The veggie nacho rainbow: black beans, sweet potatoes, and some spinach for good measure.

The veggie nacho rainbow: black beans, sweet potatoes, and some spinach for good measure.

3. Add the tomatoey item of choice, and the sweet potatoes. Stir, cover, and cook at medium to medium-low for 5 to 7 minutes, or until the sweet potatoes are cooked but not mushy. Add spinach and cook till it wilts, a couple of minutes more.

This is not the time to hold back the cheese.

This is not the time to hold back the cheese.

4. Pour bean mixture over cheesy chips, spread out to cover the chips. Leave no chip behind. Cover with remaining cheese. Return to oven and bake until cheese melts, another 5 to 7 minutes.

5. Remove from the oven, and immediately sprinkle with the green onions and avocado, so that they stick in the glorious melty cheese.

Veggie Nachos Perfected! With pickled jalepeno on top, for good measure.

Veggie Nachos Perfected! With pickled jalepeno on top, for good measure.

Serve promptly with sour cream, salsa, and a whole lot of napkins.

What’s on your nachos? Post a comment below, or Tweet!

Send your avocados, your kudos, and your cooking challenges to practical cook at gmail dot com. Connect on Facebook: The Practical Cook Blog. (Thanks in advance for spreading The Practical Cook Blog word. Press “like” on Facebook today!)

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Up next, The Great Sweetener Race: Molasses vs. Honey!

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One Ingredient, Three Ways: Parmesan Rinds

Gentle Readers, nothing is more satisfying than using an ingredient to the last drop. Especially when it’s a costly one. If you’ve been throwing away your Parmesan rinds, today is the day to stop doing so. And if you have no rinds because you’re using a certain green can, get thee to a cheesery. Ahem, as I was saying, Parmesan rinds are bursting with flavor, and you can drop them in all sorts of dishes.

Parmesan Rinds: Endless flavor possibilities!

Parmesan Rinds: Endless flavor possibilities!

To save them, just grate to your desired end point, wrap, and freeze. That’s it. Best to label them so you use oldest first. I drop them right into the dish, but if you think of it, set it out on the counter while you’re prepping. Could not be easier!

One Ingredient, Three Ways: Parmesan Rinds

1. Cooked Greens. As a bacon or pork substitute, the Parmesan rind was an outstanding performer. The Collard Greens for Haters Recipe, Vegetarian Version featured one such rind, and it added a depth of flavor even I didn’t expect. I’m so proud to say it converted one hater on the spot. This will work with other leafy greens, but works best when you cook them for a while, not just a fast saute.

Vegetarian Collards for Haters, Order Up!

Vegetarian Collards for Haters, Order Up!

2. Beans and Soups. Coming tomorrow, I’ll share a Vegetarian Down-Home Black-Eyed Peas recipe that features a Parmesan rind as a substitute for a ham hock, which I find too hoofy for my taste. I know, I just lost 2 Southern points, but hopefully my love of Fried will redeem me. Add a Parmesan rind to any pot of beans, peas, or soups for a rich, salty, cheese flavor. Minestrone would be awesome that way.

Vegetarian Down-Home Black-Eyed Peas: Delicious!

Vegetarian Down-Home Black-Eyed Peas: Delicious!

3. Risotto. I really love risotto, and I’ve done it a few ways, with red and with white wine. Regardless, I love the deep, layered flavors it provides, and the mouthfeel. I find adding a Parmesan rind to the process (the stock, the rice, either way) enriches the flavor further. This is on my to make list soon, so apologies for the lack of picture/recipe. I’ve got a LOT of cooking to do this year.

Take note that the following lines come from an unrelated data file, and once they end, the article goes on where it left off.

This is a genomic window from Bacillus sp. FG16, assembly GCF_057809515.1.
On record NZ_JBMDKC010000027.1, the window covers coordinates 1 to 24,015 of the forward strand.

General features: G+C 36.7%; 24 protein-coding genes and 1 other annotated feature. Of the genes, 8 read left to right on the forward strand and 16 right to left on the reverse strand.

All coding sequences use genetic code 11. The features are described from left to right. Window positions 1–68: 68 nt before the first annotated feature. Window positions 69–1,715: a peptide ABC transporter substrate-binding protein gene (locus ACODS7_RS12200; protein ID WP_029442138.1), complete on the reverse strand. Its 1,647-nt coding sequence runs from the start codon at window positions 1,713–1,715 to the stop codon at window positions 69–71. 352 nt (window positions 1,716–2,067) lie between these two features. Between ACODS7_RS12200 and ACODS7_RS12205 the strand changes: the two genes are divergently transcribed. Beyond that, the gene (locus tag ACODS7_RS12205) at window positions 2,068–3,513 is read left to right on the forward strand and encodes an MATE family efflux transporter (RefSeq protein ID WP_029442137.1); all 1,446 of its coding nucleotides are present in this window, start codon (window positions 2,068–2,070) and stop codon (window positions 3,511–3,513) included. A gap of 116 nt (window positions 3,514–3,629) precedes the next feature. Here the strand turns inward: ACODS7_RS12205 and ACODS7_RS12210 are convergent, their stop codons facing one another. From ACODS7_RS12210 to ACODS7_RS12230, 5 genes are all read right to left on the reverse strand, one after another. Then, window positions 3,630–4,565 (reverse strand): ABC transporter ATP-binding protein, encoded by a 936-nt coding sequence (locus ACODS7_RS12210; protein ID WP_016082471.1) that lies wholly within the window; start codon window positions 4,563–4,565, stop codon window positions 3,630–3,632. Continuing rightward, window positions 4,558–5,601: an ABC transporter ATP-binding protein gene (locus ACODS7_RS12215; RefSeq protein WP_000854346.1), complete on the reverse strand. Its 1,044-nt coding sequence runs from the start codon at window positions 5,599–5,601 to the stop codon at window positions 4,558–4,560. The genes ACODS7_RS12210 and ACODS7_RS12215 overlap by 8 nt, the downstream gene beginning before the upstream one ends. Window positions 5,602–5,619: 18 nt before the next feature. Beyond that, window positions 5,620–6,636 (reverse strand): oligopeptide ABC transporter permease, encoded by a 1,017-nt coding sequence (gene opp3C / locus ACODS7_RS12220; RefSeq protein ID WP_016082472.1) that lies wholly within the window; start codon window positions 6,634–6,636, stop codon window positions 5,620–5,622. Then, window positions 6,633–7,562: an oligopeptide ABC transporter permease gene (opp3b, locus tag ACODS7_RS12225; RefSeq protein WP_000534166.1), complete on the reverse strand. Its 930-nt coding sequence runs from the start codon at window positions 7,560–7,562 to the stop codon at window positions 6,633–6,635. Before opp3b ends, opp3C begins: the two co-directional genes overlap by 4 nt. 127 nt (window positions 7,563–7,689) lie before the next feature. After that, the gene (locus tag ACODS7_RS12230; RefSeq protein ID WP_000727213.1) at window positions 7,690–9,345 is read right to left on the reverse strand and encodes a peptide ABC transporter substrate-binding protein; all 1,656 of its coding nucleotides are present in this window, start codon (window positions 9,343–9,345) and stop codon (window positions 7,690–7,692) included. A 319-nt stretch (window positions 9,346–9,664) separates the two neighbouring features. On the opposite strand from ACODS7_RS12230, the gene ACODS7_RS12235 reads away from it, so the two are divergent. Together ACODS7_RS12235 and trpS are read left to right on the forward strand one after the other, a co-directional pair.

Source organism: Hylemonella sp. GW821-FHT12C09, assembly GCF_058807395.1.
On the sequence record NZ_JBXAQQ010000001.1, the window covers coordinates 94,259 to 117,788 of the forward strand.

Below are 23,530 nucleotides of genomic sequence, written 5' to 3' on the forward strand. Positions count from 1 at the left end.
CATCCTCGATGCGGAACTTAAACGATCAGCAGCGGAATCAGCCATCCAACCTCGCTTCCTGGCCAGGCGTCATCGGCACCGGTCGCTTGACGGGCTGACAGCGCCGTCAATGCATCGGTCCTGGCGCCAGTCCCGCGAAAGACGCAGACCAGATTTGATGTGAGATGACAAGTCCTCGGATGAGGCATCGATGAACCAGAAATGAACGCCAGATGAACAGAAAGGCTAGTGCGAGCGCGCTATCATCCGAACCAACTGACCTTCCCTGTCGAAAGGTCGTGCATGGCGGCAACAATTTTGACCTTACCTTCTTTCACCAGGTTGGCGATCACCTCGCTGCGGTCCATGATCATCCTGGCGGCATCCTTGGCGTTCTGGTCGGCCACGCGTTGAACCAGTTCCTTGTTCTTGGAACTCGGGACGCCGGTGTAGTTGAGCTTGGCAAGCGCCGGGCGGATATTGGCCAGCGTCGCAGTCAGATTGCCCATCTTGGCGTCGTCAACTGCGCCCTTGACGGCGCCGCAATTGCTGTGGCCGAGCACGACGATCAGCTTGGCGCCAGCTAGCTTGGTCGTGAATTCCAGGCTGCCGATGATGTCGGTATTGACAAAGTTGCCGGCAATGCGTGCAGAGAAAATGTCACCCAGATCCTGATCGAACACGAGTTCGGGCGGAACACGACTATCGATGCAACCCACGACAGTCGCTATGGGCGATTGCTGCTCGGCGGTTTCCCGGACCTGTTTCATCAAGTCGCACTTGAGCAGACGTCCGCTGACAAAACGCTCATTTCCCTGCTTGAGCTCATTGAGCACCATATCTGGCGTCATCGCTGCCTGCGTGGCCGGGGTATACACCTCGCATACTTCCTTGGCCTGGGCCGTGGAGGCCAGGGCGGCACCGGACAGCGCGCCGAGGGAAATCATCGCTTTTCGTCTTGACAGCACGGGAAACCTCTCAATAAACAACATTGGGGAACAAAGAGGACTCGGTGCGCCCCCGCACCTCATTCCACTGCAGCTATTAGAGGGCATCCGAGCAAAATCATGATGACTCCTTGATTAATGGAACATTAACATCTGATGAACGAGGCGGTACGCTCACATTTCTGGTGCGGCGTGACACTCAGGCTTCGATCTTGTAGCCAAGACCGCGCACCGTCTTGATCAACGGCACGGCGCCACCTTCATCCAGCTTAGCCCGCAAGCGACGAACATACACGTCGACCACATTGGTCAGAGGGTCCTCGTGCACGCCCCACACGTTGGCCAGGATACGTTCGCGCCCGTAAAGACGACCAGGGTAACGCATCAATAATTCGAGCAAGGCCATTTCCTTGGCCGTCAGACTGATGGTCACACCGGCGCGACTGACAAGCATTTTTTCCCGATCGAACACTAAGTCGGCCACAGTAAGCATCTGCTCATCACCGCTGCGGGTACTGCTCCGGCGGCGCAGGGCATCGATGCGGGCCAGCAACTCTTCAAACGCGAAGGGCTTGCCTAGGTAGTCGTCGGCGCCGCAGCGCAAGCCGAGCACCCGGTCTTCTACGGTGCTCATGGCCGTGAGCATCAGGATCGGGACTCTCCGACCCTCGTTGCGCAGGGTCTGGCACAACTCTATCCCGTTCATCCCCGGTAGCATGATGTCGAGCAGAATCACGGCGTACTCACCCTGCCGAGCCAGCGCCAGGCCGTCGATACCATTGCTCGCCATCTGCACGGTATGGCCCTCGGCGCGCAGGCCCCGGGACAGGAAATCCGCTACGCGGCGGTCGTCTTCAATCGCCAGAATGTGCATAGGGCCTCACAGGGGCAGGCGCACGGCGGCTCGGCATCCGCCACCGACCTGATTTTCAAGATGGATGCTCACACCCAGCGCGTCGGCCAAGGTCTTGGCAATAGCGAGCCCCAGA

How do you use your Parmesan rinds? Do you save scraps in the freezer for future use? Confess here in the comments section, or Tweet!

Send your cheese rinds, your challenges, and your gentle reminders to practical cook at gmail dot com. Connect on Facebook: The Practical Cook Blog. (Thanks in advance for spreading The Practical Cook Blog word. Press “like” on Facebook today!)

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Up next, Vegetarian Down-Home Black-Eyed Peas, Or Move Over Porky.

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Indian Veggie Burger: Product Review

Gentle Readers, The Practical Cook is on a mission to find the best veggie burger in the land. All contestants welcome. I’ll be trying them in restaurants, from the freezer case, and from scratch recipes. Today’s entry is a most delightful twist on the theme: Trader Joe’s Vegetable Masala Burger

Trader Joe's Vegetable Masala Burger

Trader Joe's Vegetable Masala Burger

These frozen gems are a bit on the spicy side, and remind me of samosa filling or loosely packed pakora. Either way, that adds up to delicious in my book. I fully intend to use them as a cheating chaat the next time I serve Indian food.

Trader Joe's Vegetable Masala Burgers contain lots of visible veggies.

Trader Joe's Vegetable Masala Burgers contain lots of visible veggies.

They are a bit luscious (aka, greasy), which I also dig. The Practical Cook abhors a dry veggie burger. For our taste test, I served them in pita with lettuce, with yogurt on the side for cooling.

Half a masala burger fit nicely into the mini pita.

Half a masala burger fit nicely into the mini pita.

The Practical Cooks Junior liked the flavor, but found them to be too spicy. I basically ate the whole box, and then bought some more to try with the Mom’s Whole Wheat Dinner Rolls featured earlier. Wow, I love them.

Vegetable Masala Burgers in Pita with Lettuce

Vegetable Masala Burgers in Pita with Lettuce

For the vegetarians looking for something new, give these a shot.

Have you made veggie burgers from scratch? If you’ve got a recipe, send it my way. Post a comment below to nominate a veggie burger for the taste test!

Send in your requests for future blogs by emailing practical cook at gmail dot com. Connect on Facebook: The Practical Cook Blog. (Thanks in advance for spreading The Practical Cook Blog word. Press “like” on Facebook today!)

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For the love of Fried Pickles, up next.